Then there are the Clade men. Never mind the utter nonsense of Jaeger surviving for two and a half decades in a hostile ecosystem armed only with a flamethrower, one that incidentally has no source of fuel but conveniently runs out whenever the plot demands it. The movie wants to have it both ways by making the argument that Jaeger and Searcher are the same person deep down, but lets Ethan completely off the hook. This is likely because a good amount of the marketing materials highlight the fact that Ethan is gay and it’s totally not a big deal. Disney has done this a lot over the last few years, either by having a slew of gay-coded characters that they won’t outright declare are LGBT or by having the characters be normalized as out while still isolating their identity to easily-censored scenes for less progressive international markets. In this case, it’s the latter, as Ethan has a crush on another boy named Diazo (Jonathan Melo). He has one awkward teenage gibberish flirt early on, mentions it to Jaeger midway through, and has one silent loving glance at the end. The whole of Ethan’s sexuality lasts for two minutes, and it can be easily excised for China and others, but it’s still crucial to make sure Ethan is seen as having no flaws for fear that giving him dimensions might somehow be a commentary on his identity, even though it’s not. It’s a step in the right direction to treat sexual diversity as completely normal, but Ethan’s orientation has absolutely no bearing on the plot, so it’s really just there for Disney to try to score representation points that it didn’t earn while turning the character into one of their live-action princesses.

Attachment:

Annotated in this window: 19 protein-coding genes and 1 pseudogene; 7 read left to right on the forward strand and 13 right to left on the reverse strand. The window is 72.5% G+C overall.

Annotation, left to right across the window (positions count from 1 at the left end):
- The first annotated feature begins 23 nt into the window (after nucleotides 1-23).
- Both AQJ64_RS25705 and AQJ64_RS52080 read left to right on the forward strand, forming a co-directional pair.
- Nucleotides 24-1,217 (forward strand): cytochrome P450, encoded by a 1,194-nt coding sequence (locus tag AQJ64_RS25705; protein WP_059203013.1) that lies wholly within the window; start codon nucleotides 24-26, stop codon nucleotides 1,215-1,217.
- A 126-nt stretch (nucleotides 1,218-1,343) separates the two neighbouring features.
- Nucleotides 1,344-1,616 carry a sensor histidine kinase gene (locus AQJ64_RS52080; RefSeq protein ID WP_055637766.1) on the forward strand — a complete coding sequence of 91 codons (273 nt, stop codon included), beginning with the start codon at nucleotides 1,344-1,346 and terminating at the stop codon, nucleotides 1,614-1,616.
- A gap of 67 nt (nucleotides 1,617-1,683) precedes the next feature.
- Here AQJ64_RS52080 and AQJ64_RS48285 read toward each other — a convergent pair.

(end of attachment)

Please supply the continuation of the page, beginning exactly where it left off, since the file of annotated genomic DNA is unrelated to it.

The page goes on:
Because it would be worth exploring the idea that all three of the Clade boys suffer from the same basic character flaw despite their differences, which is that they’re all far too impulsive. Jaeger goes chasing adventure without the slightest regard for the consequences or danger. Searcher puts his foot down over a plant he knows nothing about, one that literally shocked him, and it destroys his relationship with his father while also informing his overprotectiveness towards his son. The fact that he happened to be right (at least at first) with regard to the Pando is immaterial, and a really cheap way to pretend that positive results justify whatever idiocy leads to them. And of course, Ethan, having been given a strict directive to stay home from a father who knows from experience how deadly these journeys can be, just says, “Fuck it, I’ve got plot armor as a main character” and sneaks aboard. He has absolutely no skills that anyone would consider of use when the mission begins, and he’s ill-prepared to deal with the world beyond his front door, much less this parallel landscape of the unknown, but daddy said no and that’s just mean.